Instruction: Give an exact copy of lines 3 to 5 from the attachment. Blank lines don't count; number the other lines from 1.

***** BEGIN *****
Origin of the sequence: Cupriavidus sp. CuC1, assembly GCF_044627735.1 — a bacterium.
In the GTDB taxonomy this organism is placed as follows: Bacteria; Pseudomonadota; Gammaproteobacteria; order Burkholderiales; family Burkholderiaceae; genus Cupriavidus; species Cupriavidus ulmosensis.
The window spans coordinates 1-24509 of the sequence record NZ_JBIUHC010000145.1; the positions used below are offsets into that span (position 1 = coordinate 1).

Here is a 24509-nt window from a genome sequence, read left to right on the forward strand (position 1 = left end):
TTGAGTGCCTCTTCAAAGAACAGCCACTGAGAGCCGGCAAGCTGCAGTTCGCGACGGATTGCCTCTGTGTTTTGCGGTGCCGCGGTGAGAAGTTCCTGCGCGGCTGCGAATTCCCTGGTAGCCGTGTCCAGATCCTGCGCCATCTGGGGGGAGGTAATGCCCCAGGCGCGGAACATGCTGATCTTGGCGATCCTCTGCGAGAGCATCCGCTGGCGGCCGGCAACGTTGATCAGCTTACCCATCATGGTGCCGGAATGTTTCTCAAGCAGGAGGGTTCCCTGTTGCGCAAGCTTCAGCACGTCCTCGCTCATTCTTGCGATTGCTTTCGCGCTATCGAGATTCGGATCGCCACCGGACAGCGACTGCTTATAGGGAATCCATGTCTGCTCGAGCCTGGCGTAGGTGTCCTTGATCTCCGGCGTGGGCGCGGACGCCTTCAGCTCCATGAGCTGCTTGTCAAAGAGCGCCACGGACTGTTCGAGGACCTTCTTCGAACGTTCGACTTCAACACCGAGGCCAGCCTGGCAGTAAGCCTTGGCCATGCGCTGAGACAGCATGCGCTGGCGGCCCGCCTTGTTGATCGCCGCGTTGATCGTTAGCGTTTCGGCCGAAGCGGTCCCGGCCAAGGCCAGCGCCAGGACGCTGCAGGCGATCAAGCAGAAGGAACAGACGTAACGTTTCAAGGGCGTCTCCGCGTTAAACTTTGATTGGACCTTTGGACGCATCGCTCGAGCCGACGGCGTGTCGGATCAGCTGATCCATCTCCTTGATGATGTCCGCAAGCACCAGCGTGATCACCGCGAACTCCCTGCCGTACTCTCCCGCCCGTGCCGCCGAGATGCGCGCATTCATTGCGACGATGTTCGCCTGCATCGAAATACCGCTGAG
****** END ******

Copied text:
The window spans coordinates 1-24509 of the sequence record NZ_JBIUHC010000145.1; the positions used below are offsets into that span (position 1 = coordinate 1).

Here is a 24509-nt window from a genome sequence, read left to right on the forward strand (position 1 = left end):
TTGAGTGCCTCTTCAAAGAACAGCCACTGAGAGCCGGCAAGCTGCAGTTCGCGACGGATTGCCTCTGTGTTTTGCGGTGCCGCGGTGAGAAGTTCCTGCGCGGCTGCGAATTCCCTGGTAGCCGTGTCCAGATCCTGCGCCATCTGGGGGGAGGTAATGCCCCAGGCGCGGAACATGCTGATCTTGGCGATCCTCTGCGAGAGCATCCGCTGGCGGCCGGCAACGTTGATCAGCTTACCCATCATGGTGCCGGAATGTTTCTCAAGCAGGAGGGTTCCCTGTTGCGCAAGCTTCAGCACGTCCTCGCTCATTCTTGCGATTGCTTTCGCGCTATCGAGATTCGGATCGCCACCGGACAGCGACTGCTTATAGGGAATCCATGTCTGCTCGAGCCTGGCGTAGGTGTCCTTGATCTCCGGCGTGGGCGCGGACGCCTTCAGCTCCATGAGCTGCTTGTCAAAGAGCGCCACGGACTGTTCGAGGACCTTCTTCGAACGTTCGACTTCAACACCGAGGCCAGCCTGGCAGTAAGCCTTGGCCATGCGCTGAGACAGCATGCGCTGGCGGCCCGCCTTGTTGATCGCCGCGTTGATCGTTAGCGTTTCGGCCGAAGCGGTCCCGGCCAAGGCCAGCGCCAGGACGCTGCAGGCGATCAAGCAGAAGGAACAGACGTAACGTTTCAAGGGCGTCTCCGCGTTAAACTTTGATTGGACCTTTGGACGCATCGCTCGAGCCGACGGCGTGTCGGATCAGCTGATCCATCTCCTTGATGATGTCCGCAAGCACCAGCGTGATCACCGCGAACTCCCTGCCGTACTCTCCCGCCCGTGCCGCCGAGATGCGCGCATTCATTGCGACGATGTTCGCCTGCATCGAAATACCGCTGAG